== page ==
John Rigas, former CEO of Adelphia, exits the courthouse in New york
Seth Wenig  /  Reuters File
John Rigas was convicted a year ago of looting Adelphia to line his pockets and hide more than $2 billion in company debt. The 80-year-old was sentenced in June to 15 years in prison.
updated 10/7/2005 1:37:46 PM ET 2005-10-07T17:37:46

The founder of Adelphia Communications Corp. and his son were indicted on charges they didn't pay $300 million in taxes.

Former CEO John J. Rigas failed to report income of $143 million and his son Timothy J. Rigas, the company's former chief financial officer, failed to report income of $239 million, according to a federal grand jury indictment unsealed in Williamsport on Friday.

"They are not above the law," said Peter S. Alvarado, special agent in charge of the Internal Revenue Service criminal investigation division.

The two, whose high-profile arrests on television marked the start of an intensified crackdown on corporate scandals, diverted $1.85 billion from the now-bankrupt cable company for their own personal use, authorities said.

In doing so, they didn't pay taxes on the funds and caused other family members not to report as well, the IRS said.

Michael Rigas — the company's former executive vice president for operations and Timothy's brother — didn't report $239 million in taxable income, according to the indictment. Another of John Rigas' sons, James Rigas, didn't report $218 million and John Rigas' daughter, Ellen Rigas, didn't report $40 million, according to the indictment.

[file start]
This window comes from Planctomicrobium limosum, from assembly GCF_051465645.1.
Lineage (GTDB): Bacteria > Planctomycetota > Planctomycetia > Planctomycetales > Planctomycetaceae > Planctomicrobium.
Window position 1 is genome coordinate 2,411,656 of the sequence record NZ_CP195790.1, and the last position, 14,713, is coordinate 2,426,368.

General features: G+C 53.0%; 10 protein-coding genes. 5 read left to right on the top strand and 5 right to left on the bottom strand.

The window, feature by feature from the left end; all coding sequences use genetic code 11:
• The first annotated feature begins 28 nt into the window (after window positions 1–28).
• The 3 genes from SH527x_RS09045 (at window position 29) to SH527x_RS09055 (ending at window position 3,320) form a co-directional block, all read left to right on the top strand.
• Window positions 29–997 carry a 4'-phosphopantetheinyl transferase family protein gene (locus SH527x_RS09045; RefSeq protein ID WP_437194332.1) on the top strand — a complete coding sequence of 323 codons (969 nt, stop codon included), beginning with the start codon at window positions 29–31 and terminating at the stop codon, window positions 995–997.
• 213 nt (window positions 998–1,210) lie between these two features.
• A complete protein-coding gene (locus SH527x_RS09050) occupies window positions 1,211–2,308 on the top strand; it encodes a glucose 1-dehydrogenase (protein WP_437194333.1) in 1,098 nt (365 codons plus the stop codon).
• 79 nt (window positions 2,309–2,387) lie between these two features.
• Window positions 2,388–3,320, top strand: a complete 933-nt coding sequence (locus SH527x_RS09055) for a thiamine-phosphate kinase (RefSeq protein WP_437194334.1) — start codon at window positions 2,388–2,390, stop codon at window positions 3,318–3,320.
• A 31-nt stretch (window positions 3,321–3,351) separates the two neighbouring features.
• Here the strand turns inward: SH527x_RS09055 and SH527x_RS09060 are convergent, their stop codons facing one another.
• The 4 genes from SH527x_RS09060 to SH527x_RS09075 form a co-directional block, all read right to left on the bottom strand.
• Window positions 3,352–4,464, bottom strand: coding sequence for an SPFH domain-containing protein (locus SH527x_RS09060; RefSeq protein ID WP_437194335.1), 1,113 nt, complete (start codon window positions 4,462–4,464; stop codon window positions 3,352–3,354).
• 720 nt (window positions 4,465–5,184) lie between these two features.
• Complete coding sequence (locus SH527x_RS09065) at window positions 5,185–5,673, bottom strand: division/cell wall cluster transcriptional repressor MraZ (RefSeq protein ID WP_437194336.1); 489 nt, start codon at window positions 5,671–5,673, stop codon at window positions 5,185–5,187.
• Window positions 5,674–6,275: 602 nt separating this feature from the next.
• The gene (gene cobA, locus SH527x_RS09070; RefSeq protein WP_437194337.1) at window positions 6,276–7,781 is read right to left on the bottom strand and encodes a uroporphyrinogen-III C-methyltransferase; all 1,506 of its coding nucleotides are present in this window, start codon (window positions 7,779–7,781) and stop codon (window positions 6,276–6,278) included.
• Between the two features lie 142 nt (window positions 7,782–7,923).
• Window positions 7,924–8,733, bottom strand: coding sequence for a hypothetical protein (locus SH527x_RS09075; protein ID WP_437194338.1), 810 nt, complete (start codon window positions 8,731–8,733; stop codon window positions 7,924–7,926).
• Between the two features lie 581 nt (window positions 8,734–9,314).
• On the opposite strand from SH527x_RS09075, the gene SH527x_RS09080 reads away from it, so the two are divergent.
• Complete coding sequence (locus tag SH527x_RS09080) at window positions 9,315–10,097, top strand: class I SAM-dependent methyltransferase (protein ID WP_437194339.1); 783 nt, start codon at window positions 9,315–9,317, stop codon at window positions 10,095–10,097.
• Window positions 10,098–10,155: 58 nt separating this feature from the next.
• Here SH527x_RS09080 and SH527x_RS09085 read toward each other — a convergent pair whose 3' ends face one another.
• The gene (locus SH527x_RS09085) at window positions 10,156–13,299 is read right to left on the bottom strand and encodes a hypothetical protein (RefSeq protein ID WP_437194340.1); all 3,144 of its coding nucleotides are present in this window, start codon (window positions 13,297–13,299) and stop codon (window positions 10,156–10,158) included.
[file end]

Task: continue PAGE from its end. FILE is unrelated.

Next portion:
Federal taxes owed came to $52.9 million for John Rigas, more than $84 million for Timothy Rigas, $87 million for Michael Rigas, $77 million for James Rigas and $15 million for Ellen Rigas, according to the indictment.

John and Timothy Rigas were convicted a year ago of looting the company to line their pockets and hiding more than $2 billion in company debt. John Rigas, 80, was sentenced in June to 15 years in prison and Timothy was sentenced to 20 years. Both are out on bail pending an appeal.

On Friday, the two were each charged with one count of conspiracy to defraud the U.S. government and separate tax evasion violations for 1998, 1999 and 2000.

If convicted on all counts, the two face a maximum of 20 years in prison and a fine of up to $1 million.

Adelphia filed for Chapter 11 bankruptcy protection in 2002 after disclosing that it had $2.3 billion in off-balance-sheet debt. Last month, the cable operator filed its third amended reorganization plan in bankruptcy court.

Comcast Corp. in Philadelphia and Time Warner Cable are buying Adelphia's cable assets for $12.7 billion in cash and 16 percent of the common stock of New York-based Time Warner's cable subsidiary, Time Warner Cable Inc.

Adelphia, the country's fifth-largest cable television company, has more than 5 million customers in 31 states and Puerto Rico. It was formerly based in Coudersport, Pa., but moved its headquarters to Greenwood Village, Colo., in the wake of the scandal.

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